Japan’s cherry blossom trees are coveted worldwide and many tourists flock to the country to witness these magnificent blooms first hand. But for those that are unable to visit Japan during the cherry blossom season you need only travel as far as Washington D.C. to enjoy the same sakura trees found in Japan.

In March of 1912, 3,020 cherry trees arrived in Washington D.C. from Tokyo. These trees were replacements for the 2,000 cherry trees that were sent to Washington in January of 1910 which had fallen victim to disease during the journey. The original trees were a gift from Mayor Yukio Ozaki as a gesture to enhance the growing friendship between the United States and Japan. The first two trees from the 3,020 were planted along the Potomac River in a formal ceremony with first lady, Helen Taft and the wife of the Japanese ambassador. The remainder of the trees were planted along the river basin, in East Potomac Park and on the grounds of the White House.

Yukio Ozaki and wife

Yukio Ozaki and wife

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300-year old stone lantern to commemorate the signing of the 1854 Japan-US Treaty of Amity and Friendship by Commodore Matthew C. Perry. For a number of years, the lighting of this lantern formally opened the Festival.

300-year old stone lantern to commemorate the signing of the 1854 Japan-US Treaty of Amity and Friendship by Commodore Matthew C. Perry. For a number of years, the lighting of this lantern formally opened the Festival.

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The trees became so popular with visitors to Washington that a three-day celebration was held in 1934 which eventually grew into the annual National Cherry Blossom Festival (全米桜祭り Zenbei Sakura Matsuri). After the attack on Pearl Harbor by the Empire of Japan, the festival was suspended and remained suspended for the duration of World War II. It was resumed in 1947 and today attracts more than 700,000 visitors to Washington each year during late March. In 1994, the festival was expanded to two weeks to accommodate the many activities in the area that correspond to the blooming of the cherry trees.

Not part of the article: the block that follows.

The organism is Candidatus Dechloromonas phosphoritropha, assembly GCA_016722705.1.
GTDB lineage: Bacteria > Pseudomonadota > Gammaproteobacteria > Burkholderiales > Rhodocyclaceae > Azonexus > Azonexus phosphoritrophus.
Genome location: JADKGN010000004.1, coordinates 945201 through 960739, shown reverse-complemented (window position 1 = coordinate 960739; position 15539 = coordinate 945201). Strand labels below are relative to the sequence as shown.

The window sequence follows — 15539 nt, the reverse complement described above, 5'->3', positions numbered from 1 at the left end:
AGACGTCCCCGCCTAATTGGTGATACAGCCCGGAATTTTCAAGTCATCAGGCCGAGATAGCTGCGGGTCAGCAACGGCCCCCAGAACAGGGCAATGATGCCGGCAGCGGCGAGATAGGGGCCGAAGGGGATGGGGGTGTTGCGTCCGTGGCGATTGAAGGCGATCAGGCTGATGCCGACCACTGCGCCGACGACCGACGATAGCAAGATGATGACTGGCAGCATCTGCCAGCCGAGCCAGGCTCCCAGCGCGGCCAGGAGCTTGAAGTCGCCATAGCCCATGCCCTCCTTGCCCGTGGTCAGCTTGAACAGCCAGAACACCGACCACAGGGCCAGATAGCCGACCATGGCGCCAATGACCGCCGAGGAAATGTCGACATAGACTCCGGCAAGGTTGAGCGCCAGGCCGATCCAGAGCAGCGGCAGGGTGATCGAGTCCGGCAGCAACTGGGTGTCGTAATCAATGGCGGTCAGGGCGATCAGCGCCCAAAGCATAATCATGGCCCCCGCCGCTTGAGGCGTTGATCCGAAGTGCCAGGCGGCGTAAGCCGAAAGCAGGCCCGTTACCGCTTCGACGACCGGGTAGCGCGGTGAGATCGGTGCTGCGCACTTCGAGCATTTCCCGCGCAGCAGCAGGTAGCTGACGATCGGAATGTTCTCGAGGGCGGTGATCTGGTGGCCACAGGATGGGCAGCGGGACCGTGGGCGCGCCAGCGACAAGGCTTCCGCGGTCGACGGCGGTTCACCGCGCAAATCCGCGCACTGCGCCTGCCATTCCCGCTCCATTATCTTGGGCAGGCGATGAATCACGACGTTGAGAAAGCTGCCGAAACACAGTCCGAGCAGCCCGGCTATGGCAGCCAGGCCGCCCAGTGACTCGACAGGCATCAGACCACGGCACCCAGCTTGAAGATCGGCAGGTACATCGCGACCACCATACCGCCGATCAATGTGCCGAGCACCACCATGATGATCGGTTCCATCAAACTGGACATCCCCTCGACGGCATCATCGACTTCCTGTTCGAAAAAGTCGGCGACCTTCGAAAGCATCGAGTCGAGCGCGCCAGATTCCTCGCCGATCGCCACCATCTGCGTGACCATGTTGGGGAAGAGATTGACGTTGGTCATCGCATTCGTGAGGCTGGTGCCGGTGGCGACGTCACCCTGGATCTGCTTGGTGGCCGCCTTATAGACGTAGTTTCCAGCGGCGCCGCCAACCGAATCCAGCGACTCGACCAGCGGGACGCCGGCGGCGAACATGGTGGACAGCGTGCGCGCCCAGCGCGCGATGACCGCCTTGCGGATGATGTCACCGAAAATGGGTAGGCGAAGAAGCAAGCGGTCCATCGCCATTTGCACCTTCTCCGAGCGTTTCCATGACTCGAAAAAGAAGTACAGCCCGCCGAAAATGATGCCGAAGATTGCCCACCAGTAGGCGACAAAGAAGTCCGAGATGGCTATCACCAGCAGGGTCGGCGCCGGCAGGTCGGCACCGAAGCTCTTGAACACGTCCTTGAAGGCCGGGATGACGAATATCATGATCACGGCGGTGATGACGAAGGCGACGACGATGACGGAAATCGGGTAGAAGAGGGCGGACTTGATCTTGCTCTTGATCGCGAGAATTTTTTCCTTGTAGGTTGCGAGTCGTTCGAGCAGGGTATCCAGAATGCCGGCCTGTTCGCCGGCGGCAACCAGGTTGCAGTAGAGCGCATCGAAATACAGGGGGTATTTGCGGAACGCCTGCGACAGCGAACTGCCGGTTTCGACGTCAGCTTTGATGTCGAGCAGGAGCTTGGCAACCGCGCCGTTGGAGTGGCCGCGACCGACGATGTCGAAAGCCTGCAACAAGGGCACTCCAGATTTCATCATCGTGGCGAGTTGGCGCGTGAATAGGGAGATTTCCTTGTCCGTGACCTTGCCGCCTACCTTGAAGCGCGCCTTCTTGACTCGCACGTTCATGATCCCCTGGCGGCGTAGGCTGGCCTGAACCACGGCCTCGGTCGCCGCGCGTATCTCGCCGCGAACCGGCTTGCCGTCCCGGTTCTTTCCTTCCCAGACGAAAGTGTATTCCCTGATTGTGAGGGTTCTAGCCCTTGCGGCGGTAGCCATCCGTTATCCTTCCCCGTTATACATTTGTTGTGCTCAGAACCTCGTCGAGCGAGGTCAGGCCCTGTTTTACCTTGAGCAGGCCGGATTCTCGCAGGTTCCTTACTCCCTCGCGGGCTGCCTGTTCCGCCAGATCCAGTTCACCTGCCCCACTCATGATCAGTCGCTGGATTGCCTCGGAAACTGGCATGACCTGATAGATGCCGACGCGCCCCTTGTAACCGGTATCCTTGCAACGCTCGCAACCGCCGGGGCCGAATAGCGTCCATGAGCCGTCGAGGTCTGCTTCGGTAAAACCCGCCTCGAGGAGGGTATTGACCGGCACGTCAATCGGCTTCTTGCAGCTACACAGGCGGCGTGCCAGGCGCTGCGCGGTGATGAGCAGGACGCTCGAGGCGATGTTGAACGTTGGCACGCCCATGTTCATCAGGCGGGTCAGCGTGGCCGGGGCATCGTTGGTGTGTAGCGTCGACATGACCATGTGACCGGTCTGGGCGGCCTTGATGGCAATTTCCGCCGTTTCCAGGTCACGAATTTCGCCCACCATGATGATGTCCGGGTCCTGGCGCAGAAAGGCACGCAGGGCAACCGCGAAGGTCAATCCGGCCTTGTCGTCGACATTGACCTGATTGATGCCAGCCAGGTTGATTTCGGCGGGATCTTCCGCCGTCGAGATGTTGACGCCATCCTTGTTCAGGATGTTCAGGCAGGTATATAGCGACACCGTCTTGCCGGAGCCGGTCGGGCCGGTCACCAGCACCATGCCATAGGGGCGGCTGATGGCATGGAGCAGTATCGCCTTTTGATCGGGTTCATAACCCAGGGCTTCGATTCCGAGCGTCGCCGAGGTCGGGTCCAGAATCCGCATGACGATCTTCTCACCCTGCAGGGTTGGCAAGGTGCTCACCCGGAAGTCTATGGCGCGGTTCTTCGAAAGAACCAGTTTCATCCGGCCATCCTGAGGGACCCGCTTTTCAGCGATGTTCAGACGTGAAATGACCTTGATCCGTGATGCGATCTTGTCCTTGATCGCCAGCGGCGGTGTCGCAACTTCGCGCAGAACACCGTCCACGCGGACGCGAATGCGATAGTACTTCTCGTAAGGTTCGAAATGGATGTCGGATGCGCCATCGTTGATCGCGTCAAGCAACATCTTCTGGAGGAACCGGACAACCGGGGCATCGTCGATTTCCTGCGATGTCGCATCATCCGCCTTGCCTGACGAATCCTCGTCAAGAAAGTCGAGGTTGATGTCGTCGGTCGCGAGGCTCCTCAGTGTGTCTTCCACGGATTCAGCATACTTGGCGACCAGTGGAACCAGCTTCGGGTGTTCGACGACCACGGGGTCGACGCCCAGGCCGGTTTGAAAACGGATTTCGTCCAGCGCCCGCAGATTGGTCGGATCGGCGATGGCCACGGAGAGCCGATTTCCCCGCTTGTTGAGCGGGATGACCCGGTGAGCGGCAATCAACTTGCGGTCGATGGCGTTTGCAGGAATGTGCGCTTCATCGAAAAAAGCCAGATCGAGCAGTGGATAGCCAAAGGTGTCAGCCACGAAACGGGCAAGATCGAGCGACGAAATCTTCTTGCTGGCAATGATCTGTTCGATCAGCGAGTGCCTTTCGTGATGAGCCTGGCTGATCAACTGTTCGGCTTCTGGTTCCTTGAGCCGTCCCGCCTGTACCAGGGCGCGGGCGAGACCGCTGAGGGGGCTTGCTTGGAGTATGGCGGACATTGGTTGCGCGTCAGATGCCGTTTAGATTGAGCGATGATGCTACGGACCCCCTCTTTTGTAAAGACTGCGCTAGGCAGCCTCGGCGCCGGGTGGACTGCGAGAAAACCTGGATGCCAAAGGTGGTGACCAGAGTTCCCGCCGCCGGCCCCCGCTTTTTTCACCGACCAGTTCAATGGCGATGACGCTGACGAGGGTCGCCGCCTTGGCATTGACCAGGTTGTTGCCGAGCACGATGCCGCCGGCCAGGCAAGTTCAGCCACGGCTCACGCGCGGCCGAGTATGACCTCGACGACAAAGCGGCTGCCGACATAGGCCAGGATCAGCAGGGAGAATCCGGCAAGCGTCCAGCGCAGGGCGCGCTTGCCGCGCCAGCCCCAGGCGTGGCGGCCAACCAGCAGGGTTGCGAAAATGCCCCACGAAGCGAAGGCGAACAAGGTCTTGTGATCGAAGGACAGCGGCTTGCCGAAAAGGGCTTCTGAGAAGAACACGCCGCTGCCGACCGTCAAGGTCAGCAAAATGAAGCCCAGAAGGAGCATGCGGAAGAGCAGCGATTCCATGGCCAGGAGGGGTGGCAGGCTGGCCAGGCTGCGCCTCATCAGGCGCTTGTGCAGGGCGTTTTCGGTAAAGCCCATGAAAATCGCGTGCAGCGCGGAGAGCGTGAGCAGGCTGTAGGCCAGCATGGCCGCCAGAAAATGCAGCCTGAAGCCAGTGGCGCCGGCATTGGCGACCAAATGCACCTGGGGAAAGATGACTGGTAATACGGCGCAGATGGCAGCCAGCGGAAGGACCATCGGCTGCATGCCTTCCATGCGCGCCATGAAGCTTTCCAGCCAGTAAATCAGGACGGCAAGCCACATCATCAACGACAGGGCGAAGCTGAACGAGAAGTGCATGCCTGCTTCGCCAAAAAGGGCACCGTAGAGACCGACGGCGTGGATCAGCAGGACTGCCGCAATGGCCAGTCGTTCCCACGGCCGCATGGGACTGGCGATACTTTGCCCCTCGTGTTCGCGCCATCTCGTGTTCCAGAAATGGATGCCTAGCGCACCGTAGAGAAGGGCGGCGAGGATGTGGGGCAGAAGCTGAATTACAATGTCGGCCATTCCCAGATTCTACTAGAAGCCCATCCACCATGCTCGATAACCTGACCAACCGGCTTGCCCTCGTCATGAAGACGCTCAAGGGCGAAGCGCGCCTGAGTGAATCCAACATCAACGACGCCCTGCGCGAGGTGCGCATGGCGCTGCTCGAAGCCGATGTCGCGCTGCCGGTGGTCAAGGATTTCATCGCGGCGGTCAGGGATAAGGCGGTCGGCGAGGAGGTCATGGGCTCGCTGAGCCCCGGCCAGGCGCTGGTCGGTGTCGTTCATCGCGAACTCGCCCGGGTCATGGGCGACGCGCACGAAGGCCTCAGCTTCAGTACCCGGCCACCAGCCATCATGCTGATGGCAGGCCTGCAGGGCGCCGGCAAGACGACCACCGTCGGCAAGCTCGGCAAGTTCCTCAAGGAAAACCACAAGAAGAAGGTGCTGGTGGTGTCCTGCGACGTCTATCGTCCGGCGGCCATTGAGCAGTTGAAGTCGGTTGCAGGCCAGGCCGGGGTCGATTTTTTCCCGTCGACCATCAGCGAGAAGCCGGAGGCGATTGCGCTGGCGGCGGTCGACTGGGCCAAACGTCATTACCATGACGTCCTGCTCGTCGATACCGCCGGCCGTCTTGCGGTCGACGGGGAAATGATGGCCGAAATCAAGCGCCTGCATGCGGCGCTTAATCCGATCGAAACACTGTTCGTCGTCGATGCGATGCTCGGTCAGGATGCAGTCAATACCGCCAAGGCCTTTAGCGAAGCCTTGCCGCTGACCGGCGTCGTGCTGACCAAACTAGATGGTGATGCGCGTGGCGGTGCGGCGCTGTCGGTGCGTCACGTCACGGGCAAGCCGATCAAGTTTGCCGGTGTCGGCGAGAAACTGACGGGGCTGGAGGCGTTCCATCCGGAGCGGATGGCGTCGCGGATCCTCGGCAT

The two week festival begins on the last Saturday in March with a Family Day and an official opening ceremony in the National Building Museum. Other activities include The Blossom Kite Festival, a sushi and sake celebration, a parade, art exhibits, cultural performances, rakugo (a 400-year-old tradition of comic storytelling in Japan), kimono fashion shows, martial arts demonstrations and various merchant-sponsored events. A fireworks show on the nearby Washington Channel marks the end of the festival.

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It is interesting to note that after World War II, cuttings from Washington’s cherry trees were sent back to Japan to restore the Tokyo collection that was decimated by American bombing attacks during the war.

National Cherry Blossom Festival
Web page: http://www.nationalcherryblossomfestival.org/

NATIONAL CHERRY BLOSSOM FESTIVAL
HEADQUARTERS: 50 Massachusetts Avenue, NE

Japan: Hanamachi

In Japan, a geisha district is referred to as “hanamachi” where hana means flower and machi means town. There were several of these districts situated in Tokyo, Osaka, Kanazawa and Kyoto.

Hanamachi were preceded by and should not be confused with traditional prostitution districts known as yukaku. Established in the early 1600s in Kyoto, Osaka, and Edo (now Tokyo) they consisted of Shimabara (Kyoto), Shinmachi (Osaka) and Yoshiwara (Edo). You may have heard of Yoshiwara, as it has been incorrectly featured in several geisha themed films including “Memoirs of a Geisha.” Geisha actually developed about a century later, in the mid-1700s.